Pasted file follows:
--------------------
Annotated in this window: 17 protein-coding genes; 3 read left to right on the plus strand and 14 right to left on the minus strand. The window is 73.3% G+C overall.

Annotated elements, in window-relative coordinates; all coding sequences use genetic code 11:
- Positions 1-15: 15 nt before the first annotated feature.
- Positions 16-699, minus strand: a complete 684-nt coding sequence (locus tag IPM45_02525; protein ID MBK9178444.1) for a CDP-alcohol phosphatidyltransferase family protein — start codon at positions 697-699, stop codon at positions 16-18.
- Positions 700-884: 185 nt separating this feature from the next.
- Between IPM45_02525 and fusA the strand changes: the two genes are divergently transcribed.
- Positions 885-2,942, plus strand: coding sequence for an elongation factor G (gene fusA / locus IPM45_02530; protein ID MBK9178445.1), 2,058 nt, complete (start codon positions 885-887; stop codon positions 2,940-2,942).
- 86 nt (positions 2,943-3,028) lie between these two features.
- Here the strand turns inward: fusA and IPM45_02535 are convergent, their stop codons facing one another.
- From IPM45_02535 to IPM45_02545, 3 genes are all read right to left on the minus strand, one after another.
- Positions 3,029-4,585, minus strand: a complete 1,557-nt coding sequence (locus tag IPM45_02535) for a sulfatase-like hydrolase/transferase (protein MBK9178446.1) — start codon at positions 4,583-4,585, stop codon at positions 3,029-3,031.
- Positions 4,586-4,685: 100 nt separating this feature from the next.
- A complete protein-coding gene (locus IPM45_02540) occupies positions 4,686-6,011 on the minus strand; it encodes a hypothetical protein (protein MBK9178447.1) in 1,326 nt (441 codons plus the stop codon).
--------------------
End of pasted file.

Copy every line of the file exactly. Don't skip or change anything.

Annotated in this window: 17 protein-coding genes; 3 read left to right on the plus strand and 14 right to left on the minus strand. The window is 73.3% G+C overall.

Annotated elements, in window-relative coordinates; all coding sequences use genetic code 11:
- Positions 1-15: 15 nt before the first annotated feature.
- Positions 16-699, minus strand: a complete 684-nt coding sequence (locus tag IPM45_02525; protein ID MBK9178444.1) for a CDP-alcohol phosphatidyltransferase family protein — start codon at positions 697-699, stop codon at positions 16-18.
- Positions 700-884: 185 nt separating this feature from the next.
- Between IPM45_02525 and fusA the strand changes: the two genes are divergently transcribed.
- Positions 885-2,942, plus strand: coding sequence for an elongation factor G (gene fusA / locus IPM45_02530; protein ID MBK9178445.1), 2,058 nt, complete (start codon positions 885-887; stop codon positions 2,940-2,942).
- 86 nt (positions 2,943-3,028) lie between these two features.
- Here the strand turns inward: fusA and IPM45_02535 are convergent, their stop codons facing one another.
- From IPM45_02535 to IPM45_02545, 3 genes are all read right to left on the minus strand, one after another.
- Positions 3,029-4,585, minus strand: a complete 1,557-nt coding sequence (locus tag IPM45_02535) for a sulfatase-like hydrolase/transferase (protein MBK9178446.1) — start codon at positions 4,583-4,585, stop codon at positions 3,029-3,031.
- Positions 4,586-4,685: 100 nt separating this feature from the next.
- A complete protein-coding gene (locus IPM45_02540) occupies positions 4,686-6,011 on the minus strand; it encodes a hypothetical protein (protein MBK9178447.1) in 1,326 nt (441 codons plus the stop codon).